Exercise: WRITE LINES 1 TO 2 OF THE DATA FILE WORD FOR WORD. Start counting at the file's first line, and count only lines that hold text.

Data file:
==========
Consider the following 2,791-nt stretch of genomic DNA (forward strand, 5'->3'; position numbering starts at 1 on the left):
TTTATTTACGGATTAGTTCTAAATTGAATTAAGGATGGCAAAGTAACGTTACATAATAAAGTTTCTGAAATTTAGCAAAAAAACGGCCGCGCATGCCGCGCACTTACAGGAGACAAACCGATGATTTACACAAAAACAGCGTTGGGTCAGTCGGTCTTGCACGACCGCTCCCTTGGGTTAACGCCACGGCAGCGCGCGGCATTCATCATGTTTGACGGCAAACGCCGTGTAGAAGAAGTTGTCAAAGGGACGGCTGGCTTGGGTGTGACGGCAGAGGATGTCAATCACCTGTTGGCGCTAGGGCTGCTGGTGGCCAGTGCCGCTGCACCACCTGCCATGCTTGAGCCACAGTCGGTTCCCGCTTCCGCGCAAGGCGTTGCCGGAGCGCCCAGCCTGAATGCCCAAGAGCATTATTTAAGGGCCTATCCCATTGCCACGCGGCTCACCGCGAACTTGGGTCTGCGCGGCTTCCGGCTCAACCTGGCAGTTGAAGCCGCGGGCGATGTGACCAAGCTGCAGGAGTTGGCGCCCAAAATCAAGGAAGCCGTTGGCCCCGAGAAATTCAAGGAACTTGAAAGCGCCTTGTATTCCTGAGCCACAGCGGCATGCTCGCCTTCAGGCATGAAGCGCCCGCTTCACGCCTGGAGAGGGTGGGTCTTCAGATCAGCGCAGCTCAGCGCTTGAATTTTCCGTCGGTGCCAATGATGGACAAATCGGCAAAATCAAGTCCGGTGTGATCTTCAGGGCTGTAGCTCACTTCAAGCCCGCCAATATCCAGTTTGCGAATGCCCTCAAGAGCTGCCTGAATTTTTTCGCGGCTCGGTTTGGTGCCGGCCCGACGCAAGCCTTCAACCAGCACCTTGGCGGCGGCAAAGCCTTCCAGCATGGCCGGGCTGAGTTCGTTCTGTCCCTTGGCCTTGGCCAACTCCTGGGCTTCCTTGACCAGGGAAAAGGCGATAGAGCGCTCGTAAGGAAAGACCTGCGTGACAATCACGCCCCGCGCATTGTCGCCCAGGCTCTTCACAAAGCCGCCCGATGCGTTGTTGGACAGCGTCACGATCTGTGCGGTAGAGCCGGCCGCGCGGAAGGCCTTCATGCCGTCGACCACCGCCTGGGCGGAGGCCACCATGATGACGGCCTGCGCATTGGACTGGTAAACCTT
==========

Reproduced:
Consider the following 2,791-nt stretch of genomic DNA (forward strand, 5'->3'; position numbering starts at 1 on the left):
TTTATTTACGGATTAGTTCTAAATTGAATTAAGGATGGCAAAGTAACGTTACATAATAAAGTTTCTGAAATTTAGCAAAAAAACGGCCGCGCATGCCGCGCACTTACAGGAGACAAACCGATGATTTACACAAAAACAGCGTTGGGTCAGTCGGTCTTGCACGACCGCTCCCTTGGGTTAACGCCACGGCAGCGCGCGGCATTCATCATGTTTGACGGCAAACGCCGTGTAGAAGAAGTTGTCAAAGGGACGGCTGGCTTGGGTGTGACGGCAGAGGATGTCAATCACCTGTTGGCGCTAGGGCTGCTGGTGGCCAGTGCCGCTGCACCACCTGCCATGCTTGAGCCACAGTCGGTTCCCGCTTCCGCGCAAGGCGTTGCCGGAGCGCCCAGCCTGAATGCCCAAGAGCATTATTTAAGGGCCTATCCCATTGCCACGCGGCTCACCGCGAACTTGGGTCTGCGCGGCTTCCGGCTCAACCTGGCAGTTGAAGCCGCGGGCGATGTGACCAAGCTGCAGGAGTTGGCGCCCAAAATCAAGGAAGCCGTTGGCCCCGAGAAATTCAAGGAACTTGAAAGCGCCTTGTATTCCTGAGCCACAGCGGCATGCTCGCCTTCAGGCATGAAGCGCCCGCTTCACGCCTGGAGAGGGTGGGTCTTCAGATCAGCGCAGCTCAGCGCTTGAATTTTCCGTCGGTGCCAATGATGGACAAATCGGCAAAATCAAGTCCGGTGTGATCTTCAGGGCTGTAGCTCACTTCAAGCCCGCCAATATCCAGTTTGCGAATGCCCTCAAGAGCTGCCTGAATTTTTTCGCGGCTCGGTTTGGTGCCGGCCCGACGCAAGCCTTCAACCAGCACCTTGGCGGCGGCAAAGCCTTCCAGCATGGCCGGGCTGAGTTCGTTCTGTCCCTTGGCCTTGGCCAACTCCTGGGCTTCCTTGACCAGGGAAAAGGCGATAGAGCGCTCGTAAGGAAAGACCTGCGTGACAATCACGCCCCGCGCATTGTCGCCCAGGCTCTTCACAAAGCCGCCCGATGCGTTGTTGGACAGCGTCACGATCTGTGCGGTAGAGCCGGCCGCGCGGAAGGCCTTCATGCCGTCGACCACCGCCTGGGCGGAGGCCACCATGATGACGGCCTGCGCATTGGACTGGTAAACCTT